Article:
Manna, a 24-hour Middle Eastern/Mediterranean restaurant that is just down the street from my apartment in Williamsburg, Brooklyn, makes great traditional dishes like okra hummus and stuffed grape leaves — but my favorite by far is their roasted chicken with turmeric-scented couscous. It's a dish that should be on everyone's weeknight to-do list.
Do you know about rémoulade? If not, you're going to thank us. This rendition adds some things that may surprise you, and it is the perfect seafood accompaniment. But don't stop there, you'll want to slather it on a cheeseburger or a grilled chicken sandwich, use it as a dip for veggies, and lots more.
When we want to go lighter on the carbs, shirataki noodles are a nice, low-carb alternative to other types of noodles. Because they are made from tofu and yam flour, they have minimal carbs. You can make this dish on the fly too, when you're in a rush. It's clean, light, and well balanced.
A portion of kale has only 36 calories but provides 192 percent of your daily vitamin A needs, meaning this dish has massive health benefits even before we get to the fish! It truly is a simple dish, made the way we like it: the best ingredients possible left alone to bask in all their beauty.
Need a brown-bag lunch idea that you can feel good about? Try these flavorful chicken salad sandwiches that use canned chicken, low-fat mayonnaise and soft oatmeal bread to make simply delicious sandwiches.
Here we toss grilled tuna with pasta, artichoke hearts, green olives and tomatoes. Grilling the tuna gives this ultra-fresh pasta dish a subtle smokiness. But if you’re pressed for time, try canned tuna in place of the grilled fish.
Orange segments, toasted walnuts and tangy goat cheese brighten up this simple salad. Try this salad for a take-along lunch. To keep the salad greens from getting soggy, pack the greens, salad toppings and dressing in separate containers and toss them together just before eating.
Turks call these sandwiches balik ekmek and make them with grilled fish like mackerel from the Bosphorus. For his version, Mehmet Gürs spreads grilled bread with a creamy roasted-garlic puree and tops it with smoked mackerel, arugula and slices of red onion and tomato.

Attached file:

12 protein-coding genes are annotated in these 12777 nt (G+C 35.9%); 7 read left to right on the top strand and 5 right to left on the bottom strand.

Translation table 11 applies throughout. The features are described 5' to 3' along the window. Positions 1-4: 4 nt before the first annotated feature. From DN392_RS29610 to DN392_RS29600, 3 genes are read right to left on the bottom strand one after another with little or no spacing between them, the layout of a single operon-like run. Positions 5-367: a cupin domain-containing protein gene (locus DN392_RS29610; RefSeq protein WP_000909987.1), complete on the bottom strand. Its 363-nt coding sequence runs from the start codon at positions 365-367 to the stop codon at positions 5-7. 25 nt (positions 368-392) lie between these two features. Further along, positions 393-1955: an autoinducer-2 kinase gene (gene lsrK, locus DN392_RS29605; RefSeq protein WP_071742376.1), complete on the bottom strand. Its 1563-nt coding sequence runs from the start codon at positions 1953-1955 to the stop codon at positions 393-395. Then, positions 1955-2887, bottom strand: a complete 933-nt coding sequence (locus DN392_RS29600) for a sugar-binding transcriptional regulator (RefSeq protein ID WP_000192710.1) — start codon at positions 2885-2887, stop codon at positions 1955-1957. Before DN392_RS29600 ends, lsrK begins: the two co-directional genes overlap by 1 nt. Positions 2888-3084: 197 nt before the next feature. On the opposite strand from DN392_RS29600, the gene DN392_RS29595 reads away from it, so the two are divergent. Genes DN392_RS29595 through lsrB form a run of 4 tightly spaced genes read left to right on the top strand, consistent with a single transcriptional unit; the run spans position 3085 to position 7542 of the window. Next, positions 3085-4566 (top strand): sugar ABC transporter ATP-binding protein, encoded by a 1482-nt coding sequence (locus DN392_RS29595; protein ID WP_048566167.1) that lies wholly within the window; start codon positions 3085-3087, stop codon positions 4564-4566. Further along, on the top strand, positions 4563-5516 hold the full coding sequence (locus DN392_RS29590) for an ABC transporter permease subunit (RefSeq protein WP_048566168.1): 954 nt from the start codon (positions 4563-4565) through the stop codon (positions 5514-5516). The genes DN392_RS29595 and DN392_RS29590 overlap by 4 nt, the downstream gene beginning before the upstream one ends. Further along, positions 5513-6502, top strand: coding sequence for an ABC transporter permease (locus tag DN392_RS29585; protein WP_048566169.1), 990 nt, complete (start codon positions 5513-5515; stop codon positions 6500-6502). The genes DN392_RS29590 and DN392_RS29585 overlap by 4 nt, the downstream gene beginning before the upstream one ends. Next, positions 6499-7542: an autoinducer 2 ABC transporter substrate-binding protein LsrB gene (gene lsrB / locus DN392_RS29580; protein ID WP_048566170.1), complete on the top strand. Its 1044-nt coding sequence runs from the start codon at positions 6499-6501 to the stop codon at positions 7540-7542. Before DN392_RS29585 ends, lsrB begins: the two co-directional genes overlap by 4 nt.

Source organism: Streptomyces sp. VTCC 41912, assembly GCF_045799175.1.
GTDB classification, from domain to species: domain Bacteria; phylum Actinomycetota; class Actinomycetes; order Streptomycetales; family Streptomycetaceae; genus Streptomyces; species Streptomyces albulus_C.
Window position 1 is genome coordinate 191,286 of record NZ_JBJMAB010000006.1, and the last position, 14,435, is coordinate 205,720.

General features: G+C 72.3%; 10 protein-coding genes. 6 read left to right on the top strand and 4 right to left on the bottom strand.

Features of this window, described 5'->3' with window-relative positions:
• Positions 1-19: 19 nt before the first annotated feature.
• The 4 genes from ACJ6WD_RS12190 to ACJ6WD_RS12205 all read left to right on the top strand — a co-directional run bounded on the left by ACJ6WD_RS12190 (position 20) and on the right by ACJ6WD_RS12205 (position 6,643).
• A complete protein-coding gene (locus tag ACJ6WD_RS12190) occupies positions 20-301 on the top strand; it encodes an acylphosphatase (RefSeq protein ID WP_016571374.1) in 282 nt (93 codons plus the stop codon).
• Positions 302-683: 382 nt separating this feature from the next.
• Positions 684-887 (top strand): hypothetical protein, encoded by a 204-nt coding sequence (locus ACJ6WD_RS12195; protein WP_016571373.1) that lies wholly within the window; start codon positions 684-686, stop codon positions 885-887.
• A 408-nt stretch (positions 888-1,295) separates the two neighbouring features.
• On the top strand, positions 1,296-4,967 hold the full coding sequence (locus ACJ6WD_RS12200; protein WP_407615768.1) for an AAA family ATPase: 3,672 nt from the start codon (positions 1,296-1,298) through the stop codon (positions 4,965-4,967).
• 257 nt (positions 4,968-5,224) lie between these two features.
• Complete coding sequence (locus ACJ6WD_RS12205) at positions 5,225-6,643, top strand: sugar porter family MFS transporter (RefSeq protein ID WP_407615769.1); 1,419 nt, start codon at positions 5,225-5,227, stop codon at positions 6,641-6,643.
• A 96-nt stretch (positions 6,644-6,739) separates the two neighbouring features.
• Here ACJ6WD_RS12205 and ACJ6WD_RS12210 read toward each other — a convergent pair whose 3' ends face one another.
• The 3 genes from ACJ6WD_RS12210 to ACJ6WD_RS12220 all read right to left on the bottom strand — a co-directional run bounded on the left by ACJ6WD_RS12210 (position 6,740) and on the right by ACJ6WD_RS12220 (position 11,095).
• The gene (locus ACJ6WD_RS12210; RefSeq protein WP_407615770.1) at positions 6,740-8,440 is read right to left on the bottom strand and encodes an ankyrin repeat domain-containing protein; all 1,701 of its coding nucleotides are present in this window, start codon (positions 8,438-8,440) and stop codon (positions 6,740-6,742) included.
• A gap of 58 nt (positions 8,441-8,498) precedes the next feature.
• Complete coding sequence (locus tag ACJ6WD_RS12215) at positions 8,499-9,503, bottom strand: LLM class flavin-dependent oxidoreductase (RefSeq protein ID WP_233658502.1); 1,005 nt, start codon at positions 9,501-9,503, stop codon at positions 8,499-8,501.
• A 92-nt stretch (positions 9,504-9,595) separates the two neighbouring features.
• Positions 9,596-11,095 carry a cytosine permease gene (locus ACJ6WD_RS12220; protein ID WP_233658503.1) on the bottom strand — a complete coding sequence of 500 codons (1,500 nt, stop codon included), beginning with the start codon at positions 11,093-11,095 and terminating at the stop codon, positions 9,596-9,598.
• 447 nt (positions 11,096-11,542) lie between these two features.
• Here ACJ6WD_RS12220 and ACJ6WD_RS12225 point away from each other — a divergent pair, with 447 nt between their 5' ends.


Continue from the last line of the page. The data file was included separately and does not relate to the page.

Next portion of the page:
In honor of World Diabetes Day and Diabetes Awareness Month, we're giving away three signed copies of chef Sam Talbot's cookbook, The Sweet Life, on Twitter today. All you have to do is check out the slideshow above and tweet @KitchenDaily with your favorite of the 15 diabetic-friendly recipes there.
A diabetes diet consists of eating a variety of nutritious foods in moderate amounts and sticking to regular mealtimes. It is actually the best eating plan for most people, diabetic or not. The diet is naturally rich in nutrients and low in fat and calories, with an emphasis on fruits, vegetables and whole grains.
Diabetes is a disease that revolves around regulating and maintaining blood sugar (glucose) levels. Meeting with a registered dietitian to create a healthy eating plan that's tailored to your lifestyle will help you maintain good health and control your blood sugar.
Dietitians recommend certain foods to eat and to avoid:
Carbohydrates: Sugars and starches, simple and complex carbohydrates respectively, break down into blood glucose during digestion. Focus on the healthiest carbohydrates, such as fruits, vegetables, beans, whole grains, and dairy products that are low in fat..
Fish: You should eat fish at least twice a week. Cod, tuna and halibut, for example, have less total fat, saturated fat and cholesterol than do meat and poultry. Fish such as salmon, herring and mackerel are rich in omega-3 fatty acids, which promote heart health by lowering blood fats called triglycerides. try to avoid fish that is high in mercury, and it goes without saying that fried fish should be avoided.
Fiber-rich foods: Dietary fiber includes all parts of plant foods that your body can't digest or absorb. Fiber can decrease the risk of heart disease and help control blood sugar levels. Foods high in fiber include vegetables, fruits, nuts, legumes (beans, peas and lentils), whole-wheat flour and wheat bran.
"Good" fats: These include avocados, almonds, pecans, walnuts, olives, and canola, olive and peanut oils. However, all fats are high in calories, so try your best to eat them moderately.
Trans fats and saturated fats: Trans fats should be completely avoided. These are found in stick margarine and most processed snacks. High-fat dairy products and animal proteins have saturated fats. Aim for less than 7 percent of your calories per day from this food group.
Sodium: Avoid eating copious amounts of sodium. It is often hidden in some of your favorite "healthy" foods. Try to consume less than 2,000 mg of sodium a day.
Cholesterol: Sources of cholesterol include high-fat dairy products and high-fat animal proteins, including egg yolks. Try to eat less than 200 mg of foods that contain cholesterol.
We've put together a list of diabetic-friendly recipes in the slideshow above. Don't forget to tweet @KitchenDaily with the name of your favorite for a chance to win a signed copy of The Sweet Life.